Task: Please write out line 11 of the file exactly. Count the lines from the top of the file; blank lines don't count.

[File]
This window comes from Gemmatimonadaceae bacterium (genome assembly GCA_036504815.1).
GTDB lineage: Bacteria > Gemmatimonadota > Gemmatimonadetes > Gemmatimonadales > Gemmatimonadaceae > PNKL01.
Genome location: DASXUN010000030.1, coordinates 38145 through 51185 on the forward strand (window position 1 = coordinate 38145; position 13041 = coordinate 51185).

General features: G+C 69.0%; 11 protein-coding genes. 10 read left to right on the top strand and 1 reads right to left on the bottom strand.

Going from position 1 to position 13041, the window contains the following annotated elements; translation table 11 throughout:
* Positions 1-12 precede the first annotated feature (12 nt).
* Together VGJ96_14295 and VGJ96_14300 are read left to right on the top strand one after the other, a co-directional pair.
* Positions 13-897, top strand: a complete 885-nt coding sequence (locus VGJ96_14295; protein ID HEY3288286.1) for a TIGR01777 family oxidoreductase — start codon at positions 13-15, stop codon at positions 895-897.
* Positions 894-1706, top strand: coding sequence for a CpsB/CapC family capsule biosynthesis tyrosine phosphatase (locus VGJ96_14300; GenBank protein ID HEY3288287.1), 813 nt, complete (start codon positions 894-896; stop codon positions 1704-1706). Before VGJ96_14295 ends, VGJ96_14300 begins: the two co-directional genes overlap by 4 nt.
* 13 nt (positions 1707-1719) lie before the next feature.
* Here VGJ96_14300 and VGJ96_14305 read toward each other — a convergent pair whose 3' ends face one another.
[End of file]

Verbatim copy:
* Here VGJ96_14300 and VGJ96_14305 read toward each other — a convergent pair whose 3' ends face one another.